It may surprise you to know that not all puppies respond to treats. If you can’t train him or her using treats and a lot of patience, then it might be worth considering putting your puppy into a basic obedience training class. This can actually be beneficial to both you and your pup. It allows you to build a stronger bond with your puppy at the same time you are gaining more control over his or her behavior. The dog trainer will be there to assist you over the rough spots. Being in a class allows your pup to socialize with other puppies or dogs and can help prevent your pup from acting aggressively while you are out on walks.

Behavioral Problems

If your puppy has a behavioral problem, it must be dealt with immediately. One of the most common behavioral problems that you might see stems from their innate protective instinct. Dogs and puppies with this problem can be aggressive towards other dogs. That’s why early exposure to other dogs while walking is so so important.

Another behavioral problem your puppy may have is chewing on or eating everything in sight. From the sofa, to rugs chairs and beyond, some dogs just have to chew or eat it all. There are sprays on the market that will stop a puppy or dog in its tracks, discouraging your pup from taking another bite out of your sofa, rug or chair. Puppies and dogs literally hate the taste of these repellants. Using these sprays can stop your pup from chewing on the furniture altogether.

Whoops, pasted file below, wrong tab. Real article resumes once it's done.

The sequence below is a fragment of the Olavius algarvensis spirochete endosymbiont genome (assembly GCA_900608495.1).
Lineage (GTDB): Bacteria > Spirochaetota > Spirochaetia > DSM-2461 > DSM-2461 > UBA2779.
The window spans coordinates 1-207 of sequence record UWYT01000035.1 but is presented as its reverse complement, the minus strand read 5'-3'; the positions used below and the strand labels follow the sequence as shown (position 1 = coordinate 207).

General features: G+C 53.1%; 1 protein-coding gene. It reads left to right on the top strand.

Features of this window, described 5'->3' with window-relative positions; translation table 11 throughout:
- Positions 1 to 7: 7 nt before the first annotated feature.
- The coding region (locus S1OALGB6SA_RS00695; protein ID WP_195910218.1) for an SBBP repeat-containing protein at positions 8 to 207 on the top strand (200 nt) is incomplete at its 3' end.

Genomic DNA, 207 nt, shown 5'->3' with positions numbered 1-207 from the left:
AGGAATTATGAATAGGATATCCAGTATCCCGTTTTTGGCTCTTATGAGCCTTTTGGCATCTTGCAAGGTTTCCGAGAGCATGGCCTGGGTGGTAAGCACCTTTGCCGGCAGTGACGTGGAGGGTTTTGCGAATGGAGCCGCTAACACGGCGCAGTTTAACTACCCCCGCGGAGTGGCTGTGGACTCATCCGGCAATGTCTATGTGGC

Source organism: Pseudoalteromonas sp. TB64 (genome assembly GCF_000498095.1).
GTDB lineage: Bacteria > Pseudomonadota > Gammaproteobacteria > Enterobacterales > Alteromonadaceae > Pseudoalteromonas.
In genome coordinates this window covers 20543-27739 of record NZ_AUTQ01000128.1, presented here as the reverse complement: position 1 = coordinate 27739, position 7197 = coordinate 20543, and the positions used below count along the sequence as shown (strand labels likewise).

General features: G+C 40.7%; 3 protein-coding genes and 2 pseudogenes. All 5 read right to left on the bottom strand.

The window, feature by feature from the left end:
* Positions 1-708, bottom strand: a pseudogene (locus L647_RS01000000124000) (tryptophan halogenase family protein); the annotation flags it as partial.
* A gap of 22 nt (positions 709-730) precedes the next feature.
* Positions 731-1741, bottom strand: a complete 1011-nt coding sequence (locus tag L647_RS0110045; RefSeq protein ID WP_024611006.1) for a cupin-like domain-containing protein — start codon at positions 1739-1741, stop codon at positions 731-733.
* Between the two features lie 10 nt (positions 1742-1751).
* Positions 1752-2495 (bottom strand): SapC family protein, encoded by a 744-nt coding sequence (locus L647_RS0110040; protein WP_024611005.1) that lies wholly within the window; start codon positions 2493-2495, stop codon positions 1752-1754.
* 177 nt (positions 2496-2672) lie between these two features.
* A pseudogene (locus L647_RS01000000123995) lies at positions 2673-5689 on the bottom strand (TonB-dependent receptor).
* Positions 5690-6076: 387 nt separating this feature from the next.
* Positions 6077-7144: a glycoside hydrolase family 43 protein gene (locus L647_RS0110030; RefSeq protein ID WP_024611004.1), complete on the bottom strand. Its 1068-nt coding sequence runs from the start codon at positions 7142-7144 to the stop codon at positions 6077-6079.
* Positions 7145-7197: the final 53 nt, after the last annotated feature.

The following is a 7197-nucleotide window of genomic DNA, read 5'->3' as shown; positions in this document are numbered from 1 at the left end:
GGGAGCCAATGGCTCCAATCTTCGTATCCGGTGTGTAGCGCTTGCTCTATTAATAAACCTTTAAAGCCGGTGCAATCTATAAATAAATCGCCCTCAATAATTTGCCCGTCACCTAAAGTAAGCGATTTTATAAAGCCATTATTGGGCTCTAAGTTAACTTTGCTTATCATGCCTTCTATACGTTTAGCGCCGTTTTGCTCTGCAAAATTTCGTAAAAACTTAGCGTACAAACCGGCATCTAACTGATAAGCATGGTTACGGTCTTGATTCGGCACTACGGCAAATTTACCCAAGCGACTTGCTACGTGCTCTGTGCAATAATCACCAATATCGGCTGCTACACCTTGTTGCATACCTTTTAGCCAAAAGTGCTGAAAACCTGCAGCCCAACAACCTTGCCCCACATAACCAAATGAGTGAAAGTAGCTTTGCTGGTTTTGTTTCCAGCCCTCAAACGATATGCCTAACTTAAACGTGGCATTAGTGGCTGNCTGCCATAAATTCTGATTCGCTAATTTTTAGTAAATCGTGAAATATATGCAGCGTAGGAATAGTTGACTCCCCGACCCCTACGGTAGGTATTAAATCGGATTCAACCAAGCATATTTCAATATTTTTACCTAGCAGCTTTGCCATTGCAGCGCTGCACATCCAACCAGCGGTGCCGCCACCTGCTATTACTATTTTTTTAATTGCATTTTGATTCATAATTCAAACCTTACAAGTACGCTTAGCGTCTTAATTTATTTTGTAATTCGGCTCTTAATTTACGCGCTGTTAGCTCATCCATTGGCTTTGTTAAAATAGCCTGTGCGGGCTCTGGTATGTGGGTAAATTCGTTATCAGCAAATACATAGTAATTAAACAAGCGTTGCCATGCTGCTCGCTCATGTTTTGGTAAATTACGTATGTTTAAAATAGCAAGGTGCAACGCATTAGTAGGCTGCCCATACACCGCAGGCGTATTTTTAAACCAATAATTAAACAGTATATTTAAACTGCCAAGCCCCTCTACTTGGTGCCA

The Costs

The costs of owning a puppy may not be as bad as you think. The initial payment might be high, but once the purchase is complete, the rest of the costs aren’t significantly high. No matter where you purchase your puppy, after you bring him or her home there will be a set of initial vaccinations you will have to pay for. Then on a yearly basis you will pay for booster shots.

If you adopt a dog, the fee will be much lower than purchasing one from a breeder. Most of the money you spend adopting a puppy goes towards running the center that you have adopted it from. Puppies are available for adoption as well as adult and senior dogs.

You might possibly consider purchasing pet insurance so that in case of a long -term chronic illness the vet bills won’t cost you a fortune. Beware and read the fine print before committing to an insurance plan though.

Once you have purchased the puppy, paid for the vaccinations, bought accessories such as a dog collar and pet bed, you’ll pay for food and treats each month.

The Lifetime

Imagine the full-grown size of the pup you are considering bringing home. If there is any chance that puppy will outgrow your space, let someone else have him or her. Sending or returning a puppy to a shelter is actually very traumatizing for all involved.

Remember that once your baby puppy grows up, it will be a full-grown dog for the rest of its life. Your puppy won’t stay little, cute and cuddly forever. However your puppy will become the most loyal companion that you could ever wish for.

If you’re going to get yourself a puppy, make sure that you can look after it for many years to come. Be sure you’re willing to commit time to playing with and going on walks with your puppy. Check your finances to make sure you have enough money to afford food, vaccinations and future medical issues. You are making a commitment to take care of your puppy for the rest of its life